Clemson still eyeing ACC title

February, 11, 2009
CHESTNUT HILL, Mass. -- The ACC standings were on a board after practice this week, and Clemson saw what everyone else might not: The Tigers can still win the league.

"We see how everyone is bunched up and how easily we could win the ACC," senior forward Raymond Sykes said. "We definitely can. We're right there."

Clemson beat Boston College 87-77 on Tuesday night to move to 6-3 in the league, a game behind North Carolina and Duke in the loss column.

UNC is at Duke on Wednesday night. The Tigers are hoping that with the heated rivals playing each other twice in the final month, there will be an opportunity for at least one loss for each.

Duke certainly is feeling better about itself after getting thumped by Clemson last week, beating Miami in overtime Saturday. A spirited performance by Greg Paulus led him to be named a starter for the second straight game instead of Nolan Smith.

North Carolina is on a roll since needing a 3-pointer by Ty Lawson to beat Florida State on the final possession Jan. 28 and has pounded NC State on the road and Maryland and Virginia at home prior to the Duke game. If the Tar Heels can continue to ride the hot hand of Wayne Ellington (34 points against Maryland) and play off the expected advantage inside with Tyler Hansbrough and Deon Thompson, they have a great shot to win in Cameron. The key for Duke will be whether Gerald Henderson can keep his best friend Ellington in check or whether he'll be on Danny Green to stop his proficiency for key buckets. Kyle Singler obviously will need help inside, and so too might Paulus and Jon Scheyer, in trying to keep Lawson from penetrating.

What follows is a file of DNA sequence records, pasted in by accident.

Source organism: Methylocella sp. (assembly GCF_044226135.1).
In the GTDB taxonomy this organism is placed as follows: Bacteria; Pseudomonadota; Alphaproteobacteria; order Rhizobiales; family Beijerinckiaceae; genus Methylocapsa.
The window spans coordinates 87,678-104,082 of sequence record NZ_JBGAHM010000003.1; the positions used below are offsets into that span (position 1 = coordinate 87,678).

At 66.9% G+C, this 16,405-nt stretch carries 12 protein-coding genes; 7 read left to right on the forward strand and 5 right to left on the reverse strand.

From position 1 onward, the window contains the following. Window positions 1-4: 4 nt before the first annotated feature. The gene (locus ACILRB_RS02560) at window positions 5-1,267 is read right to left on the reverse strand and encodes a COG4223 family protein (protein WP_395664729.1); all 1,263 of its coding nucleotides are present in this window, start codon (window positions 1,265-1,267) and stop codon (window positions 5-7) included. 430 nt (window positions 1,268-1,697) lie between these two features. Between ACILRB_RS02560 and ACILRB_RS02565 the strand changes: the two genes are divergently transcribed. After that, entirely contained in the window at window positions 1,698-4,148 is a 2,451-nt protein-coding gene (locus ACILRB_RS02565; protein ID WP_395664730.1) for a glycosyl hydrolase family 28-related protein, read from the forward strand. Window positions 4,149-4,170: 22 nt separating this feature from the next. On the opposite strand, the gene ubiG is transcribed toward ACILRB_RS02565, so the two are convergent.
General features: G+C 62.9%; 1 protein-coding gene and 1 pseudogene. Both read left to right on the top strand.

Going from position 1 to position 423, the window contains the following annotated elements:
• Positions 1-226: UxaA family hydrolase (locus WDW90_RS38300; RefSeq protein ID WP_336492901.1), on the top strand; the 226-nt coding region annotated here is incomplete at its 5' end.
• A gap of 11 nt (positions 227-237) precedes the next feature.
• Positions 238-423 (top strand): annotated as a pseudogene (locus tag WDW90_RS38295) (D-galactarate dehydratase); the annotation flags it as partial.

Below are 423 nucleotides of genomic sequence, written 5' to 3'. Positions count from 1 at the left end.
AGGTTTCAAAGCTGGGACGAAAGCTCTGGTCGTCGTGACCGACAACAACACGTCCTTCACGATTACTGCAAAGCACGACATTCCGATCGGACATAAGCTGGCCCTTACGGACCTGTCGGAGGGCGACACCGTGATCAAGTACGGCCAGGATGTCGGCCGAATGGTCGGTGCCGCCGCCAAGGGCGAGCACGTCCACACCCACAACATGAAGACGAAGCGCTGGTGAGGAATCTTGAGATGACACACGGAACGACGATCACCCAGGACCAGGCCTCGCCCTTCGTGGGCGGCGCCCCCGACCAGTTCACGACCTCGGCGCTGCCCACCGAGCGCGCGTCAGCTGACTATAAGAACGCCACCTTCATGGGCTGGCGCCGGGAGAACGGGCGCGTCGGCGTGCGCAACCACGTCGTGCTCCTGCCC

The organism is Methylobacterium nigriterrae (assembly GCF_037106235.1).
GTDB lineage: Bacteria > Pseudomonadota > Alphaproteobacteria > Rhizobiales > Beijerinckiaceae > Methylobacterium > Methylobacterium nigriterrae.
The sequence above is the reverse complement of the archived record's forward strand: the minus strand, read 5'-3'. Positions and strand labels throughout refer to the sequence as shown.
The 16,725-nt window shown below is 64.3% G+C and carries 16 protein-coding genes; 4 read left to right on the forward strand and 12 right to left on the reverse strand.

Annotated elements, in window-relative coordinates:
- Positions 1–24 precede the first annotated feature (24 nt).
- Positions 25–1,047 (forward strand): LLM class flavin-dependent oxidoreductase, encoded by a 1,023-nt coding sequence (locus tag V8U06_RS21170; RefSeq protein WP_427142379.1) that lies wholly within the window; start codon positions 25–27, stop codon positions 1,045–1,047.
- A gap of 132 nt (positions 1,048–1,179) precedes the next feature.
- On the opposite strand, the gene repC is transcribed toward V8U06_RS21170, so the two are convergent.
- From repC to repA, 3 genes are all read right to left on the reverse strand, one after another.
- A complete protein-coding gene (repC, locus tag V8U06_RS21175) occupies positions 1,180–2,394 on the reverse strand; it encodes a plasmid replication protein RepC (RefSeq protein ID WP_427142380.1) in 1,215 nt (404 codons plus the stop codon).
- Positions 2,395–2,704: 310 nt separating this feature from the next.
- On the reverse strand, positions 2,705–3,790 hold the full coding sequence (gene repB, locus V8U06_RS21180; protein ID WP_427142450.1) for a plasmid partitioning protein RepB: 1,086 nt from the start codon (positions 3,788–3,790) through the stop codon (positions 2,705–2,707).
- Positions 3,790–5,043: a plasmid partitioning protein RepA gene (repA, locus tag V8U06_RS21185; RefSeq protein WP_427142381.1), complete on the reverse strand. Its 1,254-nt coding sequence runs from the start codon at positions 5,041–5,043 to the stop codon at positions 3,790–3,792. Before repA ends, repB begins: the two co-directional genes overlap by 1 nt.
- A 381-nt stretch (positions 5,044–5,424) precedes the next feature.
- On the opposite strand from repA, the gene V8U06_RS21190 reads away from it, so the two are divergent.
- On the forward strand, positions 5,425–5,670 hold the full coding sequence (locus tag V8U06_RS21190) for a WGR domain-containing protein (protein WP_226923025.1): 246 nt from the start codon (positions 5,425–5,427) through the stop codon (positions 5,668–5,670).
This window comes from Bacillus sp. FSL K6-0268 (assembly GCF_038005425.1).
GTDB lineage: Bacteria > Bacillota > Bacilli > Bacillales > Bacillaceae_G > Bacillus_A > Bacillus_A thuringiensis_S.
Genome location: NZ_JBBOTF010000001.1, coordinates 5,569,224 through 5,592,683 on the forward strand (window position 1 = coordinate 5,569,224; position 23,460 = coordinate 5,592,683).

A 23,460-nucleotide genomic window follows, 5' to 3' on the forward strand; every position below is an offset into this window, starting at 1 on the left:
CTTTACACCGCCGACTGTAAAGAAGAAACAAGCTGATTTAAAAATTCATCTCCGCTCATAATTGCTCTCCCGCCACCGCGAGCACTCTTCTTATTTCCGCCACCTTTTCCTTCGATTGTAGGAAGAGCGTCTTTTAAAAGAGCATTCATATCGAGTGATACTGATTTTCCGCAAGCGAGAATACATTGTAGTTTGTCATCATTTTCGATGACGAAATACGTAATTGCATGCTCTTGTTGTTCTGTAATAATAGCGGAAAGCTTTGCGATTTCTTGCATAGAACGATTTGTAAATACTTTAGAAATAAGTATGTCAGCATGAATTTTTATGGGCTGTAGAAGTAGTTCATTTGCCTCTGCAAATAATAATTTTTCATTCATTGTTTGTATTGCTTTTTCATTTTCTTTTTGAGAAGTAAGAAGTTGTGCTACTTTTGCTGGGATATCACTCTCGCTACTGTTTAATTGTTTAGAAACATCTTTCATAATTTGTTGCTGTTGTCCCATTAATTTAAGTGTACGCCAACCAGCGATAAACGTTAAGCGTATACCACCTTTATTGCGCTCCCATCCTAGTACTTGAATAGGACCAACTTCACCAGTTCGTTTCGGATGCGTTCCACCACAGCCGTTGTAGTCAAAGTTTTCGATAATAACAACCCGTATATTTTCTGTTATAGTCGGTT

Clemson isn't openly cheering, but the Tigers need Duke to win. Clemson couldn't beat North Carolina on Jan. 21 and is done with the Tar Heels. UNC's schedule has three more potential potholes, with games at Miami, at Virginia Tech and home against Duke (since nothing is a given in this rivalry).

Duke still goes to Boston College on Sunday, plays host to Wake Forest (which, as evidenced by a win at Clemson and wins over Duke and Carolina at home, can beat anyone in the league, at home or on the road), goes to rival Maryland (yes, even though the Blue Devils won by 41 on Jan. 24, this is still Duke-Maryland), goes to Virginia Tech, plays host to surging Florida State and ends with North Carolina. Take a deep breath. That's quite a schedule to handle.

Wake Forest, which is tied with Clemson with three losses, still plays Florida State (which just won at Clemson) at home, goes to Duke and hosts Clemson in a schedule that's not as intimidating.